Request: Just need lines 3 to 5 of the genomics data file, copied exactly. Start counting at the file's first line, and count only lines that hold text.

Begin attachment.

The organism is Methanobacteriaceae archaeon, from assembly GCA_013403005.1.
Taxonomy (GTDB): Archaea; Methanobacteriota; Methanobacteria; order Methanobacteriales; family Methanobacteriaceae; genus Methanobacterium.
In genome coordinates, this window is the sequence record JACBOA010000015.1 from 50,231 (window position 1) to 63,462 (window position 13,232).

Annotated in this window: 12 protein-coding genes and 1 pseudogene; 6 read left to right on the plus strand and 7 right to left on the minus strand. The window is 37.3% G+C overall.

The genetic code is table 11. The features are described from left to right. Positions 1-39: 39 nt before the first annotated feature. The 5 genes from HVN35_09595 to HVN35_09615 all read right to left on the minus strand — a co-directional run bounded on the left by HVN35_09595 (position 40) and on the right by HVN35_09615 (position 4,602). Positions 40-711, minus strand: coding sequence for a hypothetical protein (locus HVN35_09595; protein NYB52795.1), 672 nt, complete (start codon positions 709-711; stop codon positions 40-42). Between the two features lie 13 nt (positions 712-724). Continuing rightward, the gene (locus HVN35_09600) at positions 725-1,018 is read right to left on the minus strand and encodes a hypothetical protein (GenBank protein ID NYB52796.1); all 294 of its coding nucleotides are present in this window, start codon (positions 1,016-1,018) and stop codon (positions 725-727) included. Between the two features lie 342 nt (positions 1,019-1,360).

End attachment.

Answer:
In genome coordinates, this window is the sequence record JACBOA010000015.1 from 50,231 (window position 1) to 63,462 (window position 13,232).

Annotated in this window: 12 protein-coding genes and 1 pseudogene; 6 read left to right on the plus strand and 7 right to left on the minus strand. The window is 37.3% G+C overall.

The genetic code is table 11. The features are described from left to right. Positions 1-39: 39 nt before the first annotated feature. The 5 genes from HVN35_09595 to HVN35_09615 all read right to left on the minus strand — a co-directional run bounded on the left by HVN35_09595 (position 40) and on the right by HVN35_09615 (position 4,602). Positions 40-711, minus strand: coding sequence for a hypothetical protein (locus HVN35_09595; protein NYB52795.1), 672 nt, complete (start codon positions 709-711; stop codon positions 40-42). Between the two features lie 13 nt (positions 712-724). Continuing rightward, the gene (locus HVN35_09600) at positions 725-1,018 is read right to left on the minus strand and encodes a hypothetical protein (GenBank protein ID NYB52796.1); all 294 of its coding nucleotides are present in this window, start codon (positions 1,016-1,018) and stop codon (positions 725-727) included. Between the two features lie 342 nt (positions 1,019-1,360).